***For Immediate Release***
Friday, April 9, 2021
Contact, James Goddard
Programs Senior Director, Nebraska Appleseed
Mobile: (402) 570-9462
“We Are Home” Event Shares Stories, Support for Positive Immigration Laws
The Nebraska leg of the “Relay Across America” brings together statewide community members to share their stories and call for positive immigration laws
Nebraska — On Friday, April 9, Nebraskans from across the state gathered to share their stories and what positive immigration laws would mean for local communities. From Scottsbluff to South Sioux City, immigrant Nebraskans are lights in our families and communities. It’s time for full inclusion of longtime family members and community members.
The “Relay Across America” arrives in Nebraska today – with Kansas passing the torch to Nebraska – as part of a nationwide relay of stories and support for positive immigration laws. The relay connects communities throughout the nation in calling on Congress to pass long-overdue, positive immigration laws that create a way for longtime community members to apply for residency and citizenship.
Find the full stories shared today in this stories gallery, where additional Nebraska stories will continue to be added in the coming months. The stories are also available on the We Are Home website, together with other tools for sharing stories and support.
Olga Guevara, Executive Director of Unity in Action (South Sioux City):
“Our home is Siouxland. Immigrants in our community come from all over the world and students from Siouxland community schools currently speak a total of 54 different languages. Immigrant families make our communities vibrant and prosperous through entrepreneurship and job opportunities. Today I am happy to showcase one of our many different stories of immigrants who have come to live and work in Siouxland.
This is Plinio Magaña’s story: ‘DACA has completely changed my life. Thanks to DACA, I could get a full-time job, and I could save for college. I now have a BA in business administration; this allows me to give back to my community. I can proudly say I was the first in my family to graduate from a four-year college.’”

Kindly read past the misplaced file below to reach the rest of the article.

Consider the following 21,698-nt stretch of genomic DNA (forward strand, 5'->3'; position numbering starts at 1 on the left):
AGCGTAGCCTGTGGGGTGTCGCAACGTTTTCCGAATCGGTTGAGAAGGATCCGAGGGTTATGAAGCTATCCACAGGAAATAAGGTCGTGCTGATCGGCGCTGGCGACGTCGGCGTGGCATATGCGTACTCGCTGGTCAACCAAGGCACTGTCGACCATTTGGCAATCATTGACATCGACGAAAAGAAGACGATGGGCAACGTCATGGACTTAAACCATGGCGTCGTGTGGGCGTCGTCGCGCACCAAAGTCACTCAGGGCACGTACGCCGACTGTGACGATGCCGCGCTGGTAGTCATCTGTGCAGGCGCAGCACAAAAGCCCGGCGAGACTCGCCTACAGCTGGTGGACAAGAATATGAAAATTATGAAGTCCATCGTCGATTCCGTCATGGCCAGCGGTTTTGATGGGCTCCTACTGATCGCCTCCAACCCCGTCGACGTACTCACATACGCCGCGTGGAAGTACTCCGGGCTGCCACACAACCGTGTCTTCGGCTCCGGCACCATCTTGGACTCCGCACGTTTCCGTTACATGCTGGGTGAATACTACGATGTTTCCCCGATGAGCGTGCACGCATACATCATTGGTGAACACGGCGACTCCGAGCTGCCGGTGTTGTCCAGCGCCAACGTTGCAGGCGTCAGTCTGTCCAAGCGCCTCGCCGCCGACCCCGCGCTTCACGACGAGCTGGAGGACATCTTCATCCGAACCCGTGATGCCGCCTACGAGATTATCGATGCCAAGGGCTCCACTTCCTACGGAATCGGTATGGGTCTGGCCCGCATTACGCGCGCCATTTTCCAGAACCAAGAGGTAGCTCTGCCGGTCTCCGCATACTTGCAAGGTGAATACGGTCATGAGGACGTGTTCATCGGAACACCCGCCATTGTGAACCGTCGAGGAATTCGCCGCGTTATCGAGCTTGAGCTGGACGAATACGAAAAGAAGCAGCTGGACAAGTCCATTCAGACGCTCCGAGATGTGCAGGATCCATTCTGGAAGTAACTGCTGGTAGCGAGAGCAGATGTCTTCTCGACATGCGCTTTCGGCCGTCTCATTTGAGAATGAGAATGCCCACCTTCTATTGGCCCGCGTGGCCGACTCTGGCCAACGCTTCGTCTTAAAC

Cleofes Sarmiento, Temporary Protected Status resident and UNMC researcher (Omaha):
“I’m from the small town of Wakefield, Nebraska [where] I attended preschool all the way up to graduation from Wakefield High School. Now, having grown up in a small town, I absolutely loved it. I loved running to the swimming pool in the summer, then going to my little league practice….I am now fortunate to be a doctoral student at the University of Nebraska Medical Center….I’m often asked why I don’t simply become a citizen, and I thought that as time went on it would become easier to explain why I can’t do that, but it simply gets harder, and I do have a constant fear that I will one day be asked to leave and go to a country that I do not recognize and I do not consider home. If I’m able to continue – complete my school work here – this provides me with the means of helping the community, the state, and the country that provided me with those very opportunities.”
Katherine Lopez, Communications Director of Centro Hispano (Columbus):